First off, let me define the end goal:
I'd like to Wordpress (version 2.8) to manage the authentication data/credentials and access control for a web site. Wordpress will be used for most of the site, but some pages will be built outside of the Wordpress environment. These pages should be able to use the user authenticaion data stored Wordpress database as a reference to make their own decisions about access.
So, the question:
How, exactly, does Wordpress store user authentication data in its database?
The first part of this answer is easy, inside the Wordpress database, there is a table that holds the primary user data. I believe the default name for this table is "wp_users" but that can change based on the way Wordpress is setup. This table contains the fields "user_login" and "user_pass" which hold the username and password data, respectively.
The "user_login" is simply a plain text field, so that is easy enough to access, but the password is salted and hashed. This leads to the first thing that still needs to be determined: what is the salting and hashing process Wordpress uses for generating the strings that it stores in "user_pass"?
The other portion that remains open is where/how Wordpress stores its "roles". In my install, these roles default to: Administrator, Editor, Author, Contributor and Subscriber. What I don't see is how these roles are associated with individual users. Also, can these role altered?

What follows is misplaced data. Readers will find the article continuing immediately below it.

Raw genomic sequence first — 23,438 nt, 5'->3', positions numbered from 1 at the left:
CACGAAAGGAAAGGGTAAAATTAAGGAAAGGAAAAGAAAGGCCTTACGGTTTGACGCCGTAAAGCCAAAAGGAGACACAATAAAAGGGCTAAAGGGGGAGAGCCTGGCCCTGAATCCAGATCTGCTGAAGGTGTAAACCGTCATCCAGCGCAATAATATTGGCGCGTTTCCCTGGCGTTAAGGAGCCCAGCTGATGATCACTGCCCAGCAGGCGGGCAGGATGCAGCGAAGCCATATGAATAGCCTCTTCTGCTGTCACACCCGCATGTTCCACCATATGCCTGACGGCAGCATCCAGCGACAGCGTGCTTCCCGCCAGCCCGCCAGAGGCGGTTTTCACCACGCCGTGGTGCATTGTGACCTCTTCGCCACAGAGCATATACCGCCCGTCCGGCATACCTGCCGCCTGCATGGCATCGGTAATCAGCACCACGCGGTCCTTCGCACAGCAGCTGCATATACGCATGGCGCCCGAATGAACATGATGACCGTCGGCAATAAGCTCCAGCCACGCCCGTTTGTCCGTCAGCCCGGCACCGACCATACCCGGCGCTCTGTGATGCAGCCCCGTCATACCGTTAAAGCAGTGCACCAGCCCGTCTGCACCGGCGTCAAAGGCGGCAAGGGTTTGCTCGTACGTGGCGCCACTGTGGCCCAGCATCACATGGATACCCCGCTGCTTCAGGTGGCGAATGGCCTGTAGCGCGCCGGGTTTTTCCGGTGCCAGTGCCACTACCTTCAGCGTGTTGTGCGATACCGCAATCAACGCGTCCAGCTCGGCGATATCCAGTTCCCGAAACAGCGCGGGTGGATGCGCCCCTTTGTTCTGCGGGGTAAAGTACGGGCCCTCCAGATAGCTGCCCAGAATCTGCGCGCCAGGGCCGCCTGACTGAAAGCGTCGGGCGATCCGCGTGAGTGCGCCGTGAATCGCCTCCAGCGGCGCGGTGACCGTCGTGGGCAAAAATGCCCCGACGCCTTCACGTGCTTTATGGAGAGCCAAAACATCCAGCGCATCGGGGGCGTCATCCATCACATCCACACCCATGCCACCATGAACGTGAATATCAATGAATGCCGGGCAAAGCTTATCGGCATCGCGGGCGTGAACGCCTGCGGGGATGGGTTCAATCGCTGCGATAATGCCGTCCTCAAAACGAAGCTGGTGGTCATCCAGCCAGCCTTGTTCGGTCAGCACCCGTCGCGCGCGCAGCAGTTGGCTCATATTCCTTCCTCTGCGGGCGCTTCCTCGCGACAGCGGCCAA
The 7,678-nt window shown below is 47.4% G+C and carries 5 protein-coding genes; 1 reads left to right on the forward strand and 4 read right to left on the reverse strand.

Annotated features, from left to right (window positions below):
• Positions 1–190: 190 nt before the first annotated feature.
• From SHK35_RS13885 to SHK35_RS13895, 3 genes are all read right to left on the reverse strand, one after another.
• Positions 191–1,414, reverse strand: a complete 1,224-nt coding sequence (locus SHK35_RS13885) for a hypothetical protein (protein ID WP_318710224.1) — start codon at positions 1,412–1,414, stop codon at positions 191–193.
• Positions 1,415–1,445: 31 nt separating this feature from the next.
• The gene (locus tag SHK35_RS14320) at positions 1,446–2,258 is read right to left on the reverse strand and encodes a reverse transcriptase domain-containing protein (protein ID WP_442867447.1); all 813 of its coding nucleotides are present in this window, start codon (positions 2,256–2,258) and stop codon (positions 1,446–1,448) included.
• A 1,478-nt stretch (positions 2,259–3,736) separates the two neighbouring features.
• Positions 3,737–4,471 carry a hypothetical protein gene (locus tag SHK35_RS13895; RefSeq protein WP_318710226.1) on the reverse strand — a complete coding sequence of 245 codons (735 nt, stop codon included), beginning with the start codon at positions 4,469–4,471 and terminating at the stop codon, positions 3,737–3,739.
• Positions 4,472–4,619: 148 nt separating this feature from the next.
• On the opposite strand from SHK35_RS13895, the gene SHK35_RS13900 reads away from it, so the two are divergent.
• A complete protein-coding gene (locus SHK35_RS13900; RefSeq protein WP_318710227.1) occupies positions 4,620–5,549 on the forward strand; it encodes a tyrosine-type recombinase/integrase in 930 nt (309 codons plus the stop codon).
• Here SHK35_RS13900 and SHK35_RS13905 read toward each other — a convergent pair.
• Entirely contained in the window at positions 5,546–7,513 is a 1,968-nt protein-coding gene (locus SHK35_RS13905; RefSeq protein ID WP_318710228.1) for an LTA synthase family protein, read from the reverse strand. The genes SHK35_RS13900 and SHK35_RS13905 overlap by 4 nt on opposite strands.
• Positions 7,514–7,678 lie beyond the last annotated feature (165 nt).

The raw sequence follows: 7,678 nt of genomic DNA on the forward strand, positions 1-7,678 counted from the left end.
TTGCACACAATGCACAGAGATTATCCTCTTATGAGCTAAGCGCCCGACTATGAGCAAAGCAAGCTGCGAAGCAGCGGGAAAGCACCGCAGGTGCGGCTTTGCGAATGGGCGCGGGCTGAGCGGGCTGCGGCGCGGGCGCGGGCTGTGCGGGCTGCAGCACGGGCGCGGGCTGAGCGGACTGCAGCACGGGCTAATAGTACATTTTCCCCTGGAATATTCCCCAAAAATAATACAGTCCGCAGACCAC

So, to recap, the real question is in three parts:
1) What is the specific method Wordpress uses to transpose users' plain-text passwords to the strings that are stored in the "user_pass" column of the "wp_users" database table?
2) Where are the links between individual users and their respective Wordpress "roles" stored?
3) Can "roles" in Wordpress be modified to change their names and/or add/remove them?
Note: I realize that another approach would be to have non-Wordpress pages check the Wordpress cookie to determine access. I'm going to create another question along those lines, but for purposes of this question the focus is on how non-Wordpress pages can utilize the actual Wordpress database for decisions on access control.